ESPE Abstracts (2014) 82 FC6.4

Familial 46,XY Complete Female External Sex Development and Primary Amenorrhea Along with Hidden Gonad Tumors, Secondary to a Novel p.met64val SRY Gene Mutation

Elisa Vaiania, Carmen Malosettib, Roxana Marinoa, Pablo Ramireza, Natalia Perez Garridoa, Esperanza Berensztaina, Florencia Da Cola, Marcela Baileza, Josefina Salaa, Laura Galluzzoa, Mercedes Maceirasa, Juan Manuel Lazzatia, Marco Rivarolaa & Alicia Belgoroskya


aHospital de Pediatria Garrahan, Buenos Aires, Argentina; bHospital de Niños de San Justo, Buenos Aires, Argentina


Background: The SRY protein is a transcription factor that contains a high mobility group (HMG) homeobox domain which possesses sequence-specific DNA binding activity and regulates other genes involved in male sex determination pathway. The majority of the identified mutations occurred within the HMG-box motif. There are few reports of pedigrees with familial transmission.

Objective and Hypotheses: To describe a paternally transmitted novel SRY mutation within the HMG-box (p.Met64Val) in two 46,XY sisters aged 16 (P1) and 14 (P2) years old, referred because of primary amenorrhea without sexual ambiguity.

Method: Direct DNA sequencing and in silico tools were used to identify SRY gene mutations and to predict the pathogenicity. Hormonal, pelvic ultrasound (PU), and Histopathological studies were also carried out.

Results: In silico prediction models indicated that the substitution p.Met64Val probably affects protein function. Breast development was Tanner II and IV, PU revealed Mullerian structures and two gonads resembling ovaries in P1 and P2 respectively. In P2, a complex 3.7 cm long cyst was found in left ovary. In P1 and P2 endocrine studies revealed high levels of LH (22.6; 24.7 mUI/ml) and FSH (61.7; 73.8 mUI/ml), normal AMH (30.7; 21.6 pmol/l), low E2 (<9; 33.6 pg/ml), and undetectable testosterone, AFP and βhCG respectively. Histopathological examination of gonads revealed: P1: left dysgenetic gonad without evidence of tumor, and right gonadoblastoma. In P2: left gonadal dysgerminoma, and gonadoblastoma in both.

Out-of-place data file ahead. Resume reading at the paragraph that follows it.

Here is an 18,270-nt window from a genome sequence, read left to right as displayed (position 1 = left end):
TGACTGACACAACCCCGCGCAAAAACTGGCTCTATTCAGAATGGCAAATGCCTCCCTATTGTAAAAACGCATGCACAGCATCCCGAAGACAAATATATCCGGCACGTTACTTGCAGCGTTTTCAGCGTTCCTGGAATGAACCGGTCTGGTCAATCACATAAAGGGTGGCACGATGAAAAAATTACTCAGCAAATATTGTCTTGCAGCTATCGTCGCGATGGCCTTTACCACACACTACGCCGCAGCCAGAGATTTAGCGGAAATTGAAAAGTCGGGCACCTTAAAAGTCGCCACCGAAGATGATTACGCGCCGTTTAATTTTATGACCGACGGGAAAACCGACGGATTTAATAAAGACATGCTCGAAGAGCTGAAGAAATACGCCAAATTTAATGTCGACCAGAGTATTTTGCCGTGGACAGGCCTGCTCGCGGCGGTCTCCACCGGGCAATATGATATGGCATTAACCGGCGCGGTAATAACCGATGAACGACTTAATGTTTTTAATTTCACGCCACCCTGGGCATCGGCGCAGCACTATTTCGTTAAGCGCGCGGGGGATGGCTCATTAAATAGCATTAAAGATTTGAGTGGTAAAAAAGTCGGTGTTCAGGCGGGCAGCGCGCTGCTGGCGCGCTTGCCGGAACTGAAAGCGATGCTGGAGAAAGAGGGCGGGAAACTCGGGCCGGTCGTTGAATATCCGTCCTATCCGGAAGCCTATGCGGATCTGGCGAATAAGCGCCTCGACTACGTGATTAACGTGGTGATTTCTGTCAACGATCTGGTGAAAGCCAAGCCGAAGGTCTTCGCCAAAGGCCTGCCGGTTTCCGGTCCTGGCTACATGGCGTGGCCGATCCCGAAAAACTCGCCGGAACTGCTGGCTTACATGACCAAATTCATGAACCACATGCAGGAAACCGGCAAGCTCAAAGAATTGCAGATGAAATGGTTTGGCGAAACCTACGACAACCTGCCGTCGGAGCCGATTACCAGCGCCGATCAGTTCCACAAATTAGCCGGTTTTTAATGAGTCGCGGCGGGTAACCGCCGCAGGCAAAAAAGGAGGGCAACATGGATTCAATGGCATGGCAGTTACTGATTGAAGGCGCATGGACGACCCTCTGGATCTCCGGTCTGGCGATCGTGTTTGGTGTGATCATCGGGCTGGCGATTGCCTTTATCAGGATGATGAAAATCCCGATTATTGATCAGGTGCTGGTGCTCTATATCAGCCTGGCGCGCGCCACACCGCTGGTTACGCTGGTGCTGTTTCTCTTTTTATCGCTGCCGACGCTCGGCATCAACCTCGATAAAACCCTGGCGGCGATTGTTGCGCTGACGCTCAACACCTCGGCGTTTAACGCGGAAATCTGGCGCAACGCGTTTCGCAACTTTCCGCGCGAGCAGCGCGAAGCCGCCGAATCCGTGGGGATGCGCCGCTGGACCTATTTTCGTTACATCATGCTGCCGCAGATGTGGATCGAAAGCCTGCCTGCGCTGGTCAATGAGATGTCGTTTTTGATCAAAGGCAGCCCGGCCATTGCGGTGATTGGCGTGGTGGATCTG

Conclusion: Complete penetrance and/or somatic mosaicism are two hypotheses that may explain a normal phenotype in a father carrying this novel SRY mutation transmitted to 46, XY daughters. 46 XY dysgenetic gonads have a high risk of developing germ cells tumors. Acyclic sexual development can occur due to estrogen synthesis by gonad tumor or dysgentic cells. Mutations in human SRY associated with somatic sex reversal provide a model for a genetic switch in organogenesis.